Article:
This photograph represents an important and wonderful time in my life. In the wheelchair is my adoptive, Native American Grandma, Elsie Cavender. Behind her is her daughter, Lorraine Cavender, who saved my life when I almost drowned in The Yellow Medicine River.
Now a Desert Island Discs moment – if you could pick four tracks to take with you onto a desert island what would they be and why?
What a question to ask a radio DJ. I have dozens of Albums, hundreds of 45s, and over 5000 CDs.
After a lot of thought, can I give you five, please?
Mocking Bird – Dusty Springfield. Mocking Bird was one of the first tracks I played on my radio show, 15 years ago. I played a live recording of Dusty singing, Mocking Bird at the BBC. It was her first live television performance, and she was amazing.
Blowin’ In The Wind – Bob Dylan. I love the protest songs of the 1960s. Bob Dylan sang, Blowin’ in the Wind, during Dr Martin Luther King Jr’s historic march on Washington in August 1963, when Dr King said those immortal words, “I have a dream.” On the 50th anniversary of the march, I was commissioned to write an article about Martin Luther King Jr. It was a privilege to be asked, but a greater privilege to learn about the man who risked everything to fight for change and freedom.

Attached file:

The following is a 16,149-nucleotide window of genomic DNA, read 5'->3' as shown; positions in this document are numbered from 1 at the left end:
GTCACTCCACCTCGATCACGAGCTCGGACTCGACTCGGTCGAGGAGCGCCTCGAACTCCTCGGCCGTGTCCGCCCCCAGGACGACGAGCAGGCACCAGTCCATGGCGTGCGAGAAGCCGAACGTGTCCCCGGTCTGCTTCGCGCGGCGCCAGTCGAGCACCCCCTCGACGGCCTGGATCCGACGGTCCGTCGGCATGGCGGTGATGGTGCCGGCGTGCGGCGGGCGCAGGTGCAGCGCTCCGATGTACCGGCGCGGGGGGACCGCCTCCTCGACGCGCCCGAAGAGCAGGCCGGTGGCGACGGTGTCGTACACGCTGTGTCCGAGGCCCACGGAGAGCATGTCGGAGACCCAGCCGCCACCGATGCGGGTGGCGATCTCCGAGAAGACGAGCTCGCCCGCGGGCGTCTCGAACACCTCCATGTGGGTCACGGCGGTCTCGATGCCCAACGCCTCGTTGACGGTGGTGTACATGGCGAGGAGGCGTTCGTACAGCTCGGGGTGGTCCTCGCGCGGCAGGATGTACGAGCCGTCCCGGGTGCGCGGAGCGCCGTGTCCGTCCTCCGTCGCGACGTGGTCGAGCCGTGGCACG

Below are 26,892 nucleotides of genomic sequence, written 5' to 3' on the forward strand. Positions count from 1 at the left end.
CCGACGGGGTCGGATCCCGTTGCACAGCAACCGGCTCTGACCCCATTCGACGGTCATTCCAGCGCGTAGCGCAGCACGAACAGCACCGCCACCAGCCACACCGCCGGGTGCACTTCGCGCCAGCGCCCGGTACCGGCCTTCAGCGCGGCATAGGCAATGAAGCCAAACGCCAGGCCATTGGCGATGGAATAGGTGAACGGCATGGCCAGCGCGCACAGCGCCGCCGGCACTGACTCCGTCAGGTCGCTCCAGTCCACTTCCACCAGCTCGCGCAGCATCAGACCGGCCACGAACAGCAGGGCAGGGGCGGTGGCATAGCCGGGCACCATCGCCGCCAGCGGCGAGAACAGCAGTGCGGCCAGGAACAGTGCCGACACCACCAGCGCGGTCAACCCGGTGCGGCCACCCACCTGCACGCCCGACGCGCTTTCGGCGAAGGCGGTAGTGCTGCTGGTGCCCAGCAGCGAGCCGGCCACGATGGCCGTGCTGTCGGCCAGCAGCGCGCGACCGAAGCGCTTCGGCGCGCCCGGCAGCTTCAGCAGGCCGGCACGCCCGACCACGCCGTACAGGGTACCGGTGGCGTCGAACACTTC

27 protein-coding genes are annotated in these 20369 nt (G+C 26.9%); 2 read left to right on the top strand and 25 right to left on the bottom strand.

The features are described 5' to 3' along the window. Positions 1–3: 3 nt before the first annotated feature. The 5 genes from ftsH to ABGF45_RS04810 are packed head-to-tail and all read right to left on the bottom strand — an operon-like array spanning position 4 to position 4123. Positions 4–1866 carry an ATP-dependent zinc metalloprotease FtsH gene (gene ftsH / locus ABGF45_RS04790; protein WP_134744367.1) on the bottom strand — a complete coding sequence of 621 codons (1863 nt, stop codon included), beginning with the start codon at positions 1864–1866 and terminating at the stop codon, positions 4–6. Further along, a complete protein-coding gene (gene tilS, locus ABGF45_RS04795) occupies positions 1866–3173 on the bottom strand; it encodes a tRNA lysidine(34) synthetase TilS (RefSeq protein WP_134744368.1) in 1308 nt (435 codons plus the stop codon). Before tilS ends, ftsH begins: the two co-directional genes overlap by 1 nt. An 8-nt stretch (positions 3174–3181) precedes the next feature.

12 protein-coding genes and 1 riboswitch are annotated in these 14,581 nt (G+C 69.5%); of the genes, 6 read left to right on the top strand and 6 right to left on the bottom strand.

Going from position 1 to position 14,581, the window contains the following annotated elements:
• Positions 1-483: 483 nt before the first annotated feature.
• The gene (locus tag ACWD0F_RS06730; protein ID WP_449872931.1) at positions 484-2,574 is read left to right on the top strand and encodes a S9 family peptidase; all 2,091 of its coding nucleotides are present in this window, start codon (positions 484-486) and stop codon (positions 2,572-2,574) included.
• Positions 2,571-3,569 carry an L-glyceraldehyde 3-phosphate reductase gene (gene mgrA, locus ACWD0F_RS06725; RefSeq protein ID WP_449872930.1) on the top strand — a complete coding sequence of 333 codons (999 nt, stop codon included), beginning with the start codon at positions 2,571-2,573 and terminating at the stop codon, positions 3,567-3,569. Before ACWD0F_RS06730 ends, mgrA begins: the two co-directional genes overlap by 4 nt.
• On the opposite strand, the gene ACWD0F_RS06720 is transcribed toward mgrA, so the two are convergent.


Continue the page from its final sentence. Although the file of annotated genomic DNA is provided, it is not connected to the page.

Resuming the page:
Tumbling Dice – Rolling Stones. A great song and as so often happens, our lives appears to change when we’re not looking, as if on a roll of the dic
Yesterday – Beatles. Not only a beautiful arrangement, but the lyrics remind me of some wonderful people who I have been lucky enough to know, and love, who are no longer with us.
Bohemian Rhapsody – Queen. Because it is, Brilliant.
Want to know more about Madalyn? Her social media links are listed below.
Fiction Blog: http://madalynmorgansfiction.blogspot.co.uk/